50 Shades of Dross?
There is a common refrain among universities about being tied up in red tape and concern about being punished for not following various Government rules. Whilst there may not be much pleasure in regulation, there is increasing recognition, particularly in the private sector, of the need for demonstrable reassurance and to protect both their own reputation and that of the sector more widely.
There have been private universities in the UK higher education sector for over forty years and yet there are still many that have a knee-jerk reaction when they are mentioned, not least following the concerns expressed in the National Audit Committee report, and Public Accounts Committee’s response, at the end of last year. This is reinforced by the fact that private colleges are now receiving significant public-backed funding – the Times Higher quote this as rising from “£30 million in 2010 when the coalition came to power, to a projected total of nearly £1 billion this year.”
Diversity in the private sector
It is worth re-iterating that there are very real differences across the private sector, with a number of very high quality institutions but also a long tail of other private colleges, memorably referred to by the Secretary of State as “dross”. This variation has been acknowledged in recent weeks by two announcements demonstrating the quite real differences within the – increasingly large – private sector.
Firstly, there was the welcome statement from the Minister relaxing some of the restrictions on private colleges that had achieved degree-awarding powers and so met the highest regulatory thresholds. This included increased flexibility in recruiting students by lifting the cap on student numbers for these seven providers and allowing them the flexibility to increase the number of students they recruit by up to 20 per cent in 2015-16.
However on the other hand, in recent weeks we have also seen the winding up of the Home Office’s Sponsorship Working Group, set up to support the students caught up in the ETS scandal following the suspension and revocation of Tier 4 licences from more than 60 private colleges. Having been involved in the group it just highlighted to me the variation amongst private providers, not least in how some of them dealt with it, or more to the point, didn’t support the legitimate students caught up in this.
Since starting at GuildHE I have visited many of our members, which now include a significant number of private providers. As I wandered around these private institutions I have been struck by their amazing facilities and equipment – such as the sound decks at the SAE Institute, or their sometimes quite stunning campuses – such as Regent’s University London in the middle of Regent’s Park, or Ashridge in its parkland estate, or the feeling of academic engagement and research at the British School of Osteopathy. But perhaps the thing that has struck me most is how similar they feel to most of the other 124 universities that I’ve visited.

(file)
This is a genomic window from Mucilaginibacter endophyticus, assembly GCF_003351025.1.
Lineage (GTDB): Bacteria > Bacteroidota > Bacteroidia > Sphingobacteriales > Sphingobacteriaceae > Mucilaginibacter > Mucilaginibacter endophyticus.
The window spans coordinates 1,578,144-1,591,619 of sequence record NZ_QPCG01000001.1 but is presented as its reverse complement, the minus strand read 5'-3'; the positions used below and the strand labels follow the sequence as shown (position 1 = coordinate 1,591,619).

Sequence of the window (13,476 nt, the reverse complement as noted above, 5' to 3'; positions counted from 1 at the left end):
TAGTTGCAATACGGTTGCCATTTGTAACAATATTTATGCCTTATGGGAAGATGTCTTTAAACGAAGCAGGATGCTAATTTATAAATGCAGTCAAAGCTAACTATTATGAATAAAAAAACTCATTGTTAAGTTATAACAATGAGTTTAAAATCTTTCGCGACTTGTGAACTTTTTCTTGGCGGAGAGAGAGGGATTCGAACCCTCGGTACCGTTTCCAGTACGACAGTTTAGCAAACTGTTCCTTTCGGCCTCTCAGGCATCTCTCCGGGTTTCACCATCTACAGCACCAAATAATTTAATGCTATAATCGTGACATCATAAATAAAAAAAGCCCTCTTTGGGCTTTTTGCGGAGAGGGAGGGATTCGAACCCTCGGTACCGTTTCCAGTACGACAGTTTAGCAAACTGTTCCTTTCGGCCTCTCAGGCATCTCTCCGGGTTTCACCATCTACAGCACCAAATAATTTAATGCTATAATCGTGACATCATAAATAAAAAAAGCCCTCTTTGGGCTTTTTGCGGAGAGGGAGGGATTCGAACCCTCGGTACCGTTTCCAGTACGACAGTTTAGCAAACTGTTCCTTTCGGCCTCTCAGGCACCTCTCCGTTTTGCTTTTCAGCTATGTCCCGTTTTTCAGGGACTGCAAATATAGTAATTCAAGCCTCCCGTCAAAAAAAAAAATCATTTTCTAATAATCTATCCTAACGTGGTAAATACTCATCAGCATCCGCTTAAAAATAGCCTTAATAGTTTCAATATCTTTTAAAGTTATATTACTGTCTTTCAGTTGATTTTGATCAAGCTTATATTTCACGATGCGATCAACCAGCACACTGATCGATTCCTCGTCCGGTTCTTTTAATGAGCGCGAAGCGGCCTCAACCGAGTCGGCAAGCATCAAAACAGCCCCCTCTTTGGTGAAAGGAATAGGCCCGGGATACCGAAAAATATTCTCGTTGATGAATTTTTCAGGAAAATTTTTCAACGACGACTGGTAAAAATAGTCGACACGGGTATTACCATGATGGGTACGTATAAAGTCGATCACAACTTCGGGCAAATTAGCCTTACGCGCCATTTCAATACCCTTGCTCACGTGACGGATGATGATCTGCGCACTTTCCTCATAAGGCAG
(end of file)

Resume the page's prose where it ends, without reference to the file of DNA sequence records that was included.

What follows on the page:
However, whilst these institutions look and feel very similar, there are many private colleges that clearly don’t. We need a regulatory system that not only rewards those that are good but seriously tackles the biggest abuses and abusers. So how we support these high quality providers, whilst protecting the HE sector’s reputation from the less rigorous colleges, will be a key question to an incoming government.
Although the regulatory requirements have been strengthened in recent months for private providers, there is a concern that there are still a number of areas where there is a disparity between the public and private sectors. These include:
- private providers only being able to access £6,000 student loans, rather than £9,000;
- the removal of Student Number Controls for the public sector but still SNC restrictions for most of the private sector;
- rules relating to charging VAT on educational courses in private institutions;
- strict Home Office requirements relating to Highly Trusted Status that do not apply to public institutions – particularly around monitoring;
- or more specific complaints such as the burden of bureaucracy when changing the course name of a designated course.
Need for an HE Bill
Over the period of the last Parliament the speed of change within the private sector has resulted in unexpected challenges arising, and so without the promised HE Bill addressing these holistically, this has resulted in a number of ad hoc solutions being scrambled together. These solutions have papered over the cracks but also created significant bureaucratic burdens on individual institutions in the meantime, often at short-notice.
There is a real feeling among private providers that they want a robust regulatory system to help distance themselves from the less reputable colleges but that this needs to be based on a planned approach rather than having to respond to various initiatives as they arise. It is this requirement for a more systematic approach to regulation – as well as to address the loopholes that still need to be filled – that demonstrates the very real need for an HE Bill in the next Parliament.
In this context regulation should enable high-quality, stable institutions to enter the system and deliver HE, and that the form of a provider should only matter insofar as we are able to reassure ourselves of the quality of the provision, and once reassurances have been met there should be equitable treatment.
Whilst this blog has concentrated on regulation in relation to private providers it is important to emphasise three other key principles that should apply more widely to all higher education institutions: the importance of protecting the student interest, a co-owned approach to regulation and the need for different tiers of regulation. These are themes that I will come back to in the coming weeks.